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As you can see… major reversal of toenail fungus. I am no longer embarrassed to walk barefoot again.

I am not sure… but I think I got it at a nail salon. Out of the blue - I decided to treat myself to a pedicure… soaking scrub… all kinds of trimming tools. About 2 weeks later… my big toe nail started turning yellow… and over a 2 year period transfered to all my left foot toenails. My right foot nothing. It became unbearable to look at the rot. Particularly this past year. I tried every over the counter treatments. Did absolutely nothing… it actually got worse.

Finally in desperation, I asked my GP and he said that he could prescribe terbinafine… but likely after I stopped taking it… the fungus would return. He said it’s tough to cure once you get it.

That’s when I thought about using a topical DMSO with rapamycin with the oral terbinafine might be a winning combination. Attack the fungus inside and out. Definitely working and fairly quick.


You asked: Do you think the rapa transported with DMSO is only going skin deep?

Yes, only surface deep. It a very light amount like painting your toenails with polish…is just enough to be moist.

The quantity lasts about 30 days - I use it in the morning after I shower. Then pull on my socks!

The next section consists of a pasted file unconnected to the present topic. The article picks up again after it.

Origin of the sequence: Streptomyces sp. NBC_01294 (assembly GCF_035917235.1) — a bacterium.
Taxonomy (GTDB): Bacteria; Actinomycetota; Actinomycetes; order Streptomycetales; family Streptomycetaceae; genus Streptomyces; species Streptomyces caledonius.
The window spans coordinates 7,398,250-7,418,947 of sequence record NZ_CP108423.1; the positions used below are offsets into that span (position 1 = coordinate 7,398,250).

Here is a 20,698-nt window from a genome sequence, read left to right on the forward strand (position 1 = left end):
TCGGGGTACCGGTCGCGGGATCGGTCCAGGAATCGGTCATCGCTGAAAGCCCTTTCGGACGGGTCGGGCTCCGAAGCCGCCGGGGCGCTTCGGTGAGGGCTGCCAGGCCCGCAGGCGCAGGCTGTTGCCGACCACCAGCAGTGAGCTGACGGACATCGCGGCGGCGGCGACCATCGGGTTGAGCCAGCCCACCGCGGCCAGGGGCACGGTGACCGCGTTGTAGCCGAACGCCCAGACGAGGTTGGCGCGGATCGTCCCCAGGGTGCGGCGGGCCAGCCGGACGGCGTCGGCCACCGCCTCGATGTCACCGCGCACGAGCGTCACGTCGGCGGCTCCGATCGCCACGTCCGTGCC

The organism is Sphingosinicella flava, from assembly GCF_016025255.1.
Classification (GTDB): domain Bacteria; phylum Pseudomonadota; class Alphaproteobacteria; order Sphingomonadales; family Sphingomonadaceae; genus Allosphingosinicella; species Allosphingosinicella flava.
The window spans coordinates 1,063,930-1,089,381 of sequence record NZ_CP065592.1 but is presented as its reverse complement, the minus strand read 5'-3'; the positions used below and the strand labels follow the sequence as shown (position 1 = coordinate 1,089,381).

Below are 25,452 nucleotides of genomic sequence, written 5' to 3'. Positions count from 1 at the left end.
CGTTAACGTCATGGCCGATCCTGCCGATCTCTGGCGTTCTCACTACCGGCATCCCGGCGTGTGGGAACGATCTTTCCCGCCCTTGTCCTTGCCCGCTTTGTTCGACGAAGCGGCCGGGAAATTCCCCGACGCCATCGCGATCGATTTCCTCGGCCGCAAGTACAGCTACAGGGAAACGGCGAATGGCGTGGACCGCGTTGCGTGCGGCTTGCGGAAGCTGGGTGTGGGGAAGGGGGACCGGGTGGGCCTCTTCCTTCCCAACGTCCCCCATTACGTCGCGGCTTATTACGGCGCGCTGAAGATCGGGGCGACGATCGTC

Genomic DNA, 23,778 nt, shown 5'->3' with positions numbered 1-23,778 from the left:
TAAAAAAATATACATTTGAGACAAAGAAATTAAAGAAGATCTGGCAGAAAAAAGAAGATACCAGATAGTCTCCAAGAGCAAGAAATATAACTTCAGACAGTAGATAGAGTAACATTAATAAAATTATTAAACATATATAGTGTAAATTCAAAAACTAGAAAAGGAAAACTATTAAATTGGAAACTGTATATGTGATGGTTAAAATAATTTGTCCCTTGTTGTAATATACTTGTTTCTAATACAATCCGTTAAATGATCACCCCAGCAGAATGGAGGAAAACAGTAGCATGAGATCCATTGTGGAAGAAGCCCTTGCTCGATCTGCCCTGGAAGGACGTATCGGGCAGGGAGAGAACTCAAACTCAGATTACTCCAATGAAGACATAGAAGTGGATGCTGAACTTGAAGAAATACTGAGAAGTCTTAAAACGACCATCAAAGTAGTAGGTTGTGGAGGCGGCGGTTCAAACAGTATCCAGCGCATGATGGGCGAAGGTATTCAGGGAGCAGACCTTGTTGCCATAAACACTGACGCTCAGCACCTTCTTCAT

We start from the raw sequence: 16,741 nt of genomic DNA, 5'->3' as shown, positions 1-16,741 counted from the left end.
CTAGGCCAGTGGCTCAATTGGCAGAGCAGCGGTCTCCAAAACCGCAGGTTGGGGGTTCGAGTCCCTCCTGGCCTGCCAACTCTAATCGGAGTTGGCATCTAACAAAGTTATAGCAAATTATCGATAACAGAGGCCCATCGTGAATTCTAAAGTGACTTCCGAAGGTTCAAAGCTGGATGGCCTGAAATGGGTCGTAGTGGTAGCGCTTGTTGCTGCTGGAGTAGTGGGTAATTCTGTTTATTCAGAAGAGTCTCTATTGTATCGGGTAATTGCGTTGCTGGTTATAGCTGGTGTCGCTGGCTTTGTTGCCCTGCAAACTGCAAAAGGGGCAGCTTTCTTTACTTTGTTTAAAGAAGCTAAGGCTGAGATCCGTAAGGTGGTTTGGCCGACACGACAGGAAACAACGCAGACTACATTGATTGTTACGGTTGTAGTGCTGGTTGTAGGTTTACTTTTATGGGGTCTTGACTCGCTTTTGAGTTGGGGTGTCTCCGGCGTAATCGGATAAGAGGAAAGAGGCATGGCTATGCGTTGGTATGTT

The topical rapamycin is getting diluted… or delved out 1 mg (on toe surface) every 5 days and only around the toenails.

Something comparable is rapamycin .2 percent have used 2 years+ on my face and neck. Clinical trails showed it didn’t get into blood. Chung.

Human clinical trial topical rapamycin on skin Link: Topical rapamycin reduces markers of senescence and aging in human skin: an exploratory, prospective, randomized trial - PMC

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Agetron: A couple questions… Where do you get your dmso? And you mix the rapamycin into how much dmso? Many years ago I took terbinafine and got total clearance only to have the fungus return. 2 or 3 years ago I tried it again at a less frequent dose but quit because I didn’t think it was working. Some point later I noticed that I have 1 clear nail on each foot and this time it’s stayed clear which is very surprising to me. So this time I have some hope this will work.


Hey Allen,

My sympathy on the fungus returning.

That is why I think a two prong attack… topical and oral has the best chance of a permanent fix!

I get my unscented 99.9 DMSO on Amazon.com

I fill my bottle with about six dropper squirts of DMSO. And two dropper squirts of tap water. Add 6mg crushed rapamycin pills. The water keeps it all soluble… and from thickening too much.

Let me hear how it goes.


Thanks, I’ll get it all together and see what happens. I am going to try this initially without the terbinafine.

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The quanity lasts about 30 days - I use it in the morning after I shower. Then pull on my socks!

In a later post, you say you dilute the DMSO with water. Tap water. Are you at all concerned about DMSO bringing tapwater contents into the skin? I am aware of the power of DMSO to bring all kinds of stuff with it, so curious as to your thinking on this.

The topical rapamycin is getting diluted… or delved out 1 mg (on toe surface) every 5 days and only around the toenails.

I don’t understand “every 5 days” here. Are you applying the topical every day, or every five?